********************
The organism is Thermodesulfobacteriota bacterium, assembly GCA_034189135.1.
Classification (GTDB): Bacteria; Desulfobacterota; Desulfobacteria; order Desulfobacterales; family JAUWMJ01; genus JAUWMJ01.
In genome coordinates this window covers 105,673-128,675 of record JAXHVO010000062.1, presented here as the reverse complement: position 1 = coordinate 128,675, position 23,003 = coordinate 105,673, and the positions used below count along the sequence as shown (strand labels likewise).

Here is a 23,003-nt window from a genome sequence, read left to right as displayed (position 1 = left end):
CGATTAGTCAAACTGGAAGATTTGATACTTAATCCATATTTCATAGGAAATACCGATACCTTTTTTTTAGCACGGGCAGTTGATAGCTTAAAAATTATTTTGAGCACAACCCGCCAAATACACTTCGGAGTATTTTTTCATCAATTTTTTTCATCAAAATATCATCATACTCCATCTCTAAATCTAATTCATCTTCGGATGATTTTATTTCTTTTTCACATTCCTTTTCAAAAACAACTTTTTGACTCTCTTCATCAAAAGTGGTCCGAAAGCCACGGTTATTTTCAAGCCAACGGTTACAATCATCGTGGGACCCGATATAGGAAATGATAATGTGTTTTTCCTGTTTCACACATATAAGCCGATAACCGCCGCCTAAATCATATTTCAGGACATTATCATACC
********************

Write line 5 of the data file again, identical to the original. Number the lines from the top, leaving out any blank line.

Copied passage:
CGATTAGTCAAACTGGAAGATTTGATACTTAATCCATATTTCATAGGAAATACCGATACCTTTTTTTTAGCACGGGCAGTTGATAGCTTAAAAATTATTTTGAGCACAACCCGCCAAATACACTTCGGAGTATTTTTTCATCAATTTTTTTCATCAAAATATCATCATACTCCATCTCTAAATCTAATTCATCTTCGGATGATTTTATTTCTTTTTCACATTCCTTTTCAAAAACAACTTTTTGACTCTCTTCATCAAAAGTGGTCCGAAAGCCACGGTTATTTTCAAGCCAACGGTTACAATCATCGTGGGACCCGATATAGGAAATGATAATGTGTTTTTCCTGTTTCACACATATAAGCCGATAACCGCCGCCTAAATCATATTTCAGGACATTATCATACC